SECRETS OF THE “GREATEST SNOW ON EARTH”

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State license plates and tourism brochures boast that Utah ski areas receive the “greatest snow on Earth,” but is there really anything special about Utah's snow? Often it is argued in ski industry brochures that Utah's snow is the greatest because it is the “driest” (i.e., has a low density or water content), yet the mean water content of snow at Alta ski area, which is world renowned for powder skiing and provides the cornerstone for Utah's famous slogan, is not lower than observed, for example, at many Colorado and Wyoming ski resorts. We propose that Alta's reputation is not based solely on mean water content, but also abundant natural snowfall. Although it cannot be shown that Utah's snow is the “greatest on Earth,” the climatology at Alta and other nearby ski areas is consistent with a high frequency of deep-powder days.

Department of Meteorology, University of Utah, Salt Lake City, Utah

CORRESPONDING AUTHOR: Dr. W. James Steenburgh, Department of Meteorology, University of Utah, 135 South 1460 East Room 819, Salt Lake City, UT 84112, E-mail: jim.steenburgh@utah.edu

State license plates and tourism brochures boast that Utah ski areas receive the “greatest snow on Earth,” but is there really anything special about Utah's snow? Often it is argued in ski industry brochures that Utah's snow is the greatest because it is the “driest” (i.e., has a low density or water content), yet the mean water content of snow at Alta ski area, which is world renowned for powder skiing and provides the cornerstone for Utah's famous slogan, is not lower than observed, for example, at many Colorado and Wyoming ski resorts. We propose that Alta's reputation is not based solely on mean water content, but also abundant natural snowfall. Although it cannot be shown that Utah's snow is the “greatest on Earth,” the climatology at Alta and other nearby ski areas is consistent with a high frequency of deep-powder days.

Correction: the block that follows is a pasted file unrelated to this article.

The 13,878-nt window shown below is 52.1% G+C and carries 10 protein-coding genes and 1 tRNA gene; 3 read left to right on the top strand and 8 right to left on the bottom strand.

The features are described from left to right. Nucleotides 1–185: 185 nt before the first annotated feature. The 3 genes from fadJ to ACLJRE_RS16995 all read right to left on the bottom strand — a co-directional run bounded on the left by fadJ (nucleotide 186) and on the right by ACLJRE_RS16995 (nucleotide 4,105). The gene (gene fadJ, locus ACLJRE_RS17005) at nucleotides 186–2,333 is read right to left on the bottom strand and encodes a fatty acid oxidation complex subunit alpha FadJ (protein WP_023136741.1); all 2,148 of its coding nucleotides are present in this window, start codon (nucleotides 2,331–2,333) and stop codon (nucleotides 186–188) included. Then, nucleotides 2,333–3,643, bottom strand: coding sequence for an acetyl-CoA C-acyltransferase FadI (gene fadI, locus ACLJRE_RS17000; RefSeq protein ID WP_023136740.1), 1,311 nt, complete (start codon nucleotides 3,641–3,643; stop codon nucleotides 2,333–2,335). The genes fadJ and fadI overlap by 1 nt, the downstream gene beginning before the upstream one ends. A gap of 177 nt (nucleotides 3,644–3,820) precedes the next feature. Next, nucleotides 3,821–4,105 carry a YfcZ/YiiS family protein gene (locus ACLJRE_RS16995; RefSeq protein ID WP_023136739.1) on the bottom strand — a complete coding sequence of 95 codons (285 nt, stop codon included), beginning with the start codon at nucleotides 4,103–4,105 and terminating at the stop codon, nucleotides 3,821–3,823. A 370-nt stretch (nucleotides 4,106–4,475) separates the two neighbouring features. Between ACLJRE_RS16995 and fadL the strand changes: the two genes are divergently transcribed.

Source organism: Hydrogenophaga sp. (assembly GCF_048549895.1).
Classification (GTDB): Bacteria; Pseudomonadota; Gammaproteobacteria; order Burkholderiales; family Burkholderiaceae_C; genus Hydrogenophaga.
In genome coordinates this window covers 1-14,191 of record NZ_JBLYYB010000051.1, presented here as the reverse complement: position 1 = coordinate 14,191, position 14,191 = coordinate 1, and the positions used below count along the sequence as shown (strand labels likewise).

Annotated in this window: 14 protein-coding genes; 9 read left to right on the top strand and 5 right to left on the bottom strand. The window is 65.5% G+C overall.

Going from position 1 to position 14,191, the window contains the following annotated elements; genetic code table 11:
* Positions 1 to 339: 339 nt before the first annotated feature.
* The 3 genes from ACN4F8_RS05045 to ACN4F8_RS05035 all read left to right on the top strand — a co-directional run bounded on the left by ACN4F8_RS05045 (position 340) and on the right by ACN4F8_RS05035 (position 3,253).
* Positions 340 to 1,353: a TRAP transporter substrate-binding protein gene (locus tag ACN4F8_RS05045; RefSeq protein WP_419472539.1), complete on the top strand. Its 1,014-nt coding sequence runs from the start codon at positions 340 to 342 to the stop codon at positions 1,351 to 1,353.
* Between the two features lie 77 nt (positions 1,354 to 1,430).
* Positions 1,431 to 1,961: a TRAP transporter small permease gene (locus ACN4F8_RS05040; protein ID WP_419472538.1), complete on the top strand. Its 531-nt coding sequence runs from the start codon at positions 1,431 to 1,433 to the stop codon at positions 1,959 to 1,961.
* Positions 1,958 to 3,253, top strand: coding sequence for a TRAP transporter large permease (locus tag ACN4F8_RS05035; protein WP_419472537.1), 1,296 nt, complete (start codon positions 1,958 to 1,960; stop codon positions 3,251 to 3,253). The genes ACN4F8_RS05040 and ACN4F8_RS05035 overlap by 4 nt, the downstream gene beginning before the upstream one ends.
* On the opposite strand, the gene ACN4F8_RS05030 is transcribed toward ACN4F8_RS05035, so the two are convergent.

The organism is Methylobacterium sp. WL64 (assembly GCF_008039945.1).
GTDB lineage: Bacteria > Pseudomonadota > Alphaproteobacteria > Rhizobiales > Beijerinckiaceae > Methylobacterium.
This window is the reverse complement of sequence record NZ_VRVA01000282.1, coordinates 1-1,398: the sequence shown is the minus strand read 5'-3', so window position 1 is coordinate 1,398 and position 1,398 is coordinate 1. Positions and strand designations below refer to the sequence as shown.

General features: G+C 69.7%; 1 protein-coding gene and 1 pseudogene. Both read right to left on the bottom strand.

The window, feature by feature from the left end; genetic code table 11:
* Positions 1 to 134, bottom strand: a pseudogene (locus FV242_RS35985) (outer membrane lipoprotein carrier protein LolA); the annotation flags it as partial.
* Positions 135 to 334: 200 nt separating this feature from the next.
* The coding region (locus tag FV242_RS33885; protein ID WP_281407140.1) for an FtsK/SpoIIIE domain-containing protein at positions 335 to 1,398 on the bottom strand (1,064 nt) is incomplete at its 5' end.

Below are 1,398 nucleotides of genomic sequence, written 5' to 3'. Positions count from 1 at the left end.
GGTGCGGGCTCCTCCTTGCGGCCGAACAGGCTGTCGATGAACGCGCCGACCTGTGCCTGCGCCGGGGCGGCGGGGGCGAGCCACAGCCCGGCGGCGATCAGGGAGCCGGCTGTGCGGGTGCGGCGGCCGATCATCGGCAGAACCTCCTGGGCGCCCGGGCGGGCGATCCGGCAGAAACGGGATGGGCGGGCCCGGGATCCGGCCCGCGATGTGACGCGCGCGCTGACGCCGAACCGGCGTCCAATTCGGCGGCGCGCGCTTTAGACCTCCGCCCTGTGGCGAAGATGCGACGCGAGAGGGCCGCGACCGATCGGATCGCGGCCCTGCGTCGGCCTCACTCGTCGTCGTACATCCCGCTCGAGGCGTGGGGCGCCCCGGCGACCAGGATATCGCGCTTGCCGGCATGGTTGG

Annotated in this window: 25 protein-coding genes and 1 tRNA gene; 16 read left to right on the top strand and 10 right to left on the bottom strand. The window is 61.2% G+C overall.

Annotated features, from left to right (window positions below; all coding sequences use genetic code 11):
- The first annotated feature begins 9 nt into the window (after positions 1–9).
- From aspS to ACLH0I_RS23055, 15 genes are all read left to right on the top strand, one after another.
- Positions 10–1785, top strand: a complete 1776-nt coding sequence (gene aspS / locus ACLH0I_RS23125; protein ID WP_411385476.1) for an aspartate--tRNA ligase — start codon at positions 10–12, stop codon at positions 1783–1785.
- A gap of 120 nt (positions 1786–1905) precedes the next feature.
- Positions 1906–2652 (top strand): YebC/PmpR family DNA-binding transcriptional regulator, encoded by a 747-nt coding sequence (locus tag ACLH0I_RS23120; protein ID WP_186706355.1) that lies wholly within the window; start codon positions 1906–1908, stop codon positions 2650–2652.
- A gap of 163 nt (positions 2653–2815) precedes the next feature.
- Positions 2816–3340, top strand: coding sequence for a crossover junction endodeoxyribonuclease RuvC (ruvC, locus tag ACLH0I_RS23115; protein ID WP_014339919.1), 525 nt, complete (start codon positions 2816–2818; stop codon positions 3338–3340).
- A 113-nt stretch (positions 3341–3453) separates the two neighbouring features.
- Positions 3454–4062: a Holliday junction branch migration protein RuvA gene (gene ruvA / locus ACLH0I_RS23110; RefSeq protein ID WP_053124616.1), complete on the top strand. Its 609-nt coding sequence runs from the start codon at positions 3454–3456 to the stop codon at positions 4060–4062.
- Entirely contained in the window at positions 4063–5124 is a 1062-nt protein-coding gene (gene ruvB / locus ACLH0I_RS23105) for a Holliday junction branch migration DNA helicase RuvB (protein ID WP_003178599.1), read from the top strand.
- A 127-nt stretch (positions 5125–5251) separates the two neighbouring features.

Department of Meteorology, University of Utah, Salt Lake City, Utah

CORRESPONDING AUTHOR: Dr. W. James Steenburgh, Department of Meteorology, University of Utah, 135 South 1460 East Room 819, Salt Lake City, UT 84112, E-mail: jim.steenburgh@utah.edu
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